By Steve Olson
Special to Poultry Times
BUFFALO, Minn. — On behalf of all of Minnesota’s poultry producers, processors and allied industry a sincere and huge thank you to everyone — USDA, state, academia, industry — involved in assisting us in responding to our 2015 highly-pathogenic avian influenza (HPAI) crisis! As you would expect with a crisis of this magnitude the response was not flawless but all parties worked together to improve the response during the outbreak and in preparing for future outbreaks.
Since HPAI H5N2 first appeared in early 2015, appropriately, there have been several “lessons learned” presentations at a variety of events. Thank you to U.S. Poultry & Egg Association (USPOULTRY) for their leadership in initiating, planning and hosting a joint industry-USDA Lessons Learned conference last July in Des Moines. Each of these meetings is an opportunity to improve our response to HPAI and any foreign animal disease. Since there is so much information, and much of it has been covered previously, I’m going to focus this column on a few key reminders from my perspective, reflecting on Minnesota’s 2015 response and preparations to handle future HPAI introductions.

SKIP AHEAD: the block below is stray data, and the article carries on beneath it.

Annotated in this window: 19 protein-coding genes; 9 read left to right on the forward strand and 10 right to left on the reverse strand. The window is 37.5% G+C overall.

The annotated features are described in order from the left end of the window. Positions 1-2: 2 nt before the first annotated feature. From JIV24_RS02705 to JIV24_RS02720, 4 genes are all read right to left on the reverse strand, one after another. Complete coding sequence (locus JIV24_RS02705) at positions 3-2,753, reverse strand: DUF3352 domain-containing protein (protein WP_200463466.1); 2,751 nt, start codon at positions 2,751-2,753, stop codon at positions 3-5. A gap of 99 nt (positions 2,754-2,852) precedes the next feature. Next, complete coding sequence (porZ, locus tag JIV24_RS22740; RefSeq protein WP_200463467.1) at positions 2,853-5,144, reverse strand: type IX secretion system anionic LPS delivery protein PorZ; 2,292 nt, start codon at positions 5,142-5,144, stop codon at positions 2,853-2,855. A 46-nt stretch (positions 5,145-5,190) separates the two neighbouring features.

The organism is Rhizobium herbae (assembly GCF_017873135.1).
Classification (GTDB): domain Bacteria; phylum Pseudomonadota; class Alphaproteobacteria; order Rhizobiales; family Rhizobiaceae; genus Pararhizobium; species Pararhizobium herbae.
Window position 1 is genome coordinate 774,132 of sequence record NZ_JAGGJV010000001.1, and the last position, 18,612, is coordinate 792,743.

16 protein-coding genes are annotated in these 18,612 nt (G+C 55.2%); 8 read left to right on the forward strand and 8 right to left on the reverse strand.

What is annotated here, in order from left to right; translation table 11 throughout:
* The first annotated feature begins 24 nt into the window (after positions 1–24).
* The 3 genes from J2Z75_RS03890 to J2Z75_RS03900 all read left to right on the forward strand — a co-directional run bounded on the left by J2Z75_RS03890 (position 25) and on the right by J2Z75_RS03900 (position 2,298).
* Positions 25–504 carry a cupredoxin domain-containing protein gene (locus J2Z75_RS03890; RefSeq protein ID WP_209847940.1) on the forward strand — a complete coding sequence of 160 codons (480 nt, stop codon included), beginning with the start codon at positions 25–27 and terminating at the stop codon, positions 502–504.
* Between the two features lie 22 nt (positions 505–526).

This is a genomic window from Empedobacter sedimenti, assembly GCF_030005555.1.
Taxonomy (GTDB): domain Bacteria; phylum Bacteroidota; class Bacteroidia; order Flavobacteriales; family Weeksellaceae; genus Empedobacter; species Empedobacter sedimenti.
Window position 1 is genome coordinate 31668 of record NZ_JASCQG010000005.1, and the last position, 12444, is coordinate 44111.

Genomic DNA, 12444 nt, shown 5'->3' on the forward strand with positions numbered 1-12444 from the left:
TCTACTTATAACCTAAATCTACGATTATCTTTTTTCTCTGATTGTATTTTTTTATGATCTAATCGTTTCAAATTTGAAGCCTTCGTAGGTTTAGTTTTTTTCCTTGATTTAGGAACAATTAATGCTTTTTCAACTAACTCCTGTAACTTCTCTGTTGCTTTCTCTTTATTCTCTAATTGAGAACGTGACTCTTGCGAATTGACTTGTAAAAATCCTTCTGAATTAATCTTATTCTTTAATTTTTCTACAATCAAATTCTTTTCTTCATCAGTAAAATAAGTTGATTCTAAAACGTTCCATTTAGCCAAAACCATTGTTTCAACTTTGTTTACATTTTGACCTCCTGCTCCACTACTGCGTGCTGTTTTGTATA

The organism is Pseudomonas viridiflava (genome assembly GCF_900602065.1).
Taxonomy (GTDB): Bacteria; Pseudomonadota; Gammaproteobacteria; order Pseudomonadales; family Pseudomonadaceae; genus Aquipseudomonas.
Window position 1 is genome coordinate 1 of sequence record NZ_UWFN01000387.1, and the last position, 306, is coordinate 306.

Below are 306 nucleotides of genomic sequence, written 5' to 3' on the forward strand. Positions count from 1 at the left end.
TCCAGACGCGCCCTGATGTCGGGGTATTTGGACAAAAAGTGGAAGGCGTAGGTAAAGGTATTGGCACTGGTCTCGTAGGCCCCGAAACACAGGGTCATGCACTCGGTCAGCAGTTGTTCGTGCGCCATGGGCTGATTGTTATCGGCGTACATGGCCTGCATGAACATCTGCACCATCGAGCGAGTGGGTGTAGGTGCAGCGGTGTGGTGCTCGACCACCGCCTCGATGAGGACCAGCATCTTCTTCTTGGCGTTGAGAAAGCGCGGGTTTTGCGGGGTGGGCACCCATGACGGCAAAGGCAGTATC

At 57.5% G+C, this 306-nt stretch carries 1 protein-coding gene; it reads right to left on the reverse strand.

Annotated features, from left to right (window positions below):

The foundation for our HPAI response in 2015 was established long ago by industry, university researchers and government officials. They developed a cooperative approach to bird health by establishing plans to identify and respond to disease outbreaks through research and surveillance programs. The cooperation led to trust and communication. During the 2015 HPAI outbreak we referred to the crisis as “wartime.” Wartime is not the time to start building relationships with allies, which include other poultry companies, government animal health officials, environmental regulators and university Extension and researchers.
Over the past 10 years, Minnesota’s Board of Animal Health has coordinated table top exercises where HPAI scenarios led to tweaking our response plans and, more importantly, a better understanding of the role of the various players. Likewise, the various segments of the poultry industry: turkey, layer, broiler and gamebirds, need to know and trust each other. Your state’s poultry association, Extension, board of animal health and/or state department of agriculture can take the lead in convening regular meetings of representatives from those entities.